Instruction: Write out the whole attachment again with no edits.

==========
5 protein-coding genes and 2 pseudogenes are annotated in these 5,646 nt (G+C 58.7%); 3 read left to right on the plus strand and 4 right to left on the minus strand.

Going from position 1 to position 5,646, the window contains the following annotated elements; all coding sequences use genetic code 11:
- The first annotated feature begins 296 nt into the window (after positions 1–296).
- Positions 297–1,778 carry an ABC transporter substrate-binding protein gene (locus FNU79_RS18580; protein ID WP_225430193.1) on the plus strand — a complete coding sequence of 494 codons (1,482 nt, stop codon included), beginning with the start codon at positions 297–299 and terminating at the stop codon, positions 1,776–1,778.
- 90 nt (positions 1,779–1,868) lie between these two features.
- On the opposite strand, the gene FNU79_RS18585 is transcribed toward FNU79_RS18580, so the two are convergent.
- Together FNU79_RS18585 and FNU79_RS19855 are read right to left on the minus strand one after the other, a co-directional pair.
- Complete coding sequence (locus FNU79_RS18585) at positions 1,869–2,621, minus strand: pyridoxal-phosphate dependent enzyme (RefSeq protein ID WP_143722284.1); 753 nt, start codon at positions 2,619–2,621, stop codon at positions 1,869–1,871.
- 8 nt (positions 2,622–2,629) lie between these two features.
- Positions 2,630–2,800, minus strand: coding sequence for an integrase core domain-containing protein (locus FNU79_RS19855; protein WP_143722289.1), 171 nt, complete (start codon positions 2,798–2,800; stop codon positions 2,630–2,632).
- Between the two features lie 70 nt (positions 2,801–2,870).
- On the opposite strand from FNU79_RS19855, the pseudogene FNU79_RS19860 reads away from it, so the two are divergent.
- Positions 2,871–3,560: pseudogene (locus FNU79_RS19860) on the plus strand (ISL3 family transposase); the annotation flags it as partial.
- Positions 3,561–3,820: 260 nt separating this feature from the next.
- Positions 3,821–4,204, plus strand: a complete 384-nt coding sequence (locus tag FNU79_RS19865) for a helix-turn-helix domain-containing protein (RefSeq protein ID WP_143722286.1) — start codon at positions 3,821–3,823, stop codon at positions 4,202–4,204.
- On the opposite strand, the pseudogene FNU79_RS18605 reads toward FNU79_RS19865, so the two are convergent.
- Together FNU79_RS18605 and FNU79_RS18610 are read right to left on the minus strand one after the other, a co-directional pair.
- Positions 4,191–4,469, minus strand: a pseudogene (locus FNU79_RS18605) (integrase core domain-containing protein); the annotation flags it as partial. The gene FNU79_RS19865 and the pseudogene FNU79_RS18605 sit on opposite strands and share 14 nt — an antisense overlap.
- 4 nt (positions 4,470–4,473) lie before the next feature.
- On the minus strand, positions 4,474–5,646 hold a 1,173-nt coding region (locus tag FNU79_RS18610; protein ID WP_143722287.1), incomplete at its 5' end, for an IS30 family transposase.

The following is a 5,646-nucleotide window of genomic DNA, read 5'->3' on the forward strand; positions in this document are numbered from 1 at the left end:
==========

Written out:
5 protein-coding genes and 2 pseudogenes are annotated in these 5,646 nt (G+C 58.7%); 3 read left to right on the plus strand and 4 right to left on the minus strand.

Going from position 1 to position 5,646, the window contains the following annotated elements; all coding sequences use genetic code 11:
- The first annotated feature begins 296 nt into the window (after positions 1–296).
- Positions 297–1,778 carry an ABC transporter substrate-binding protein gene (locus FNU79_RS18580; protein ID WP_225430193.1) on the plus strand — a complete coding sequence of 494 codons (1,482 nt, stop codon included), beginning with the start codon at positions 297–299 and terminating at the stop codon, positions 1,776–1,778.
- 90 nt (positions 1,779–1,868) lie between these two features.
- On the opposite strand, the gene FNU79_RS18585 is transcribed toward FNU79_RS18580, so the two are convergent.
- Together FNU79_RS18585 and FNU79_RS19855 are read right to left on the minus strand one after the other, a co-directional pair.
- Complete coding sequence (locus FNU79_RS18585) at positions 1,869–2,621, minus strand: pyridoxal-phosphate dependent enzyme (RefSeq protein ID WP_143722284.1); 753 nt, start codon at positions 2,619–2,621, stop codon at positions 1,869–1,871.
- 8 nt (positions 2,622–2,629) lie between these two features.
- Positions 2,630–2,800, minus strand: coding sequence for an integrase core domain-containing protein (locus FNU79_RS19855; protein WP_143722289.1), 171 nt, complete (start codon positions 2,798–2,800; stop codon positions 2,630–2,632).
- Between the two features lie 70 nt (positions 2,801–2,870).
- On the opposite strand from FNU79_RS19855, the pseudogene FNU79_RS19860 reads away from it, so the two are divergent.
- Positions 2,871–3,560: pseudogene (locus FNU79_RS19860) on the plus strand (ISL3 family transposase); the annotation flags it as partial.
- Positions 3,561–3,820: 260 nt separating this feature from the next.
- Positions 3,821–4,204, plus strand: a complete 384-nt coding sequence (locus tag FNU79_RS19865) for a helix-turn-helix domain-containing protein (RefSeq protein ID WP_143722286.1) — start codon at positions 3,821–3,823, stop codon at positions 4,202–4,204.
- On the opposite strand, the pseudogene FNU79_RS18605 reads toward FNU79_RS19865, so the two are convergent.
- Together FNU79_RS18605 and FNU79_RS18610 are read right to left on the minus strand one after the other, a co-directional pair.
- Positions 4,191–4,469, minus strand: a pseudogene (locus FNU79_RS18605) (integrase core domain-containing protein); the annotation flags it as partial. The gene FNU79_RS19865 and the pseudogene FNU79_RS18605 sit on opposite strands and share 14 nt — an antisense overlap.
- 4 nt (positions 4,470–4,473) lie before the next feature.
- On the minus strand, positions 4,474–5,646 hold a 1,173-nt coding region (locus tag FNU79_RS18610; protein ID WP_143722287.1), incomplete at its 5' end, for an IS30 family transposase.

The following is a 5,646-nucleotide window of genomic DNA, read 5'->3' on the forward strand; positions in this document are numbered from 1 at the left end: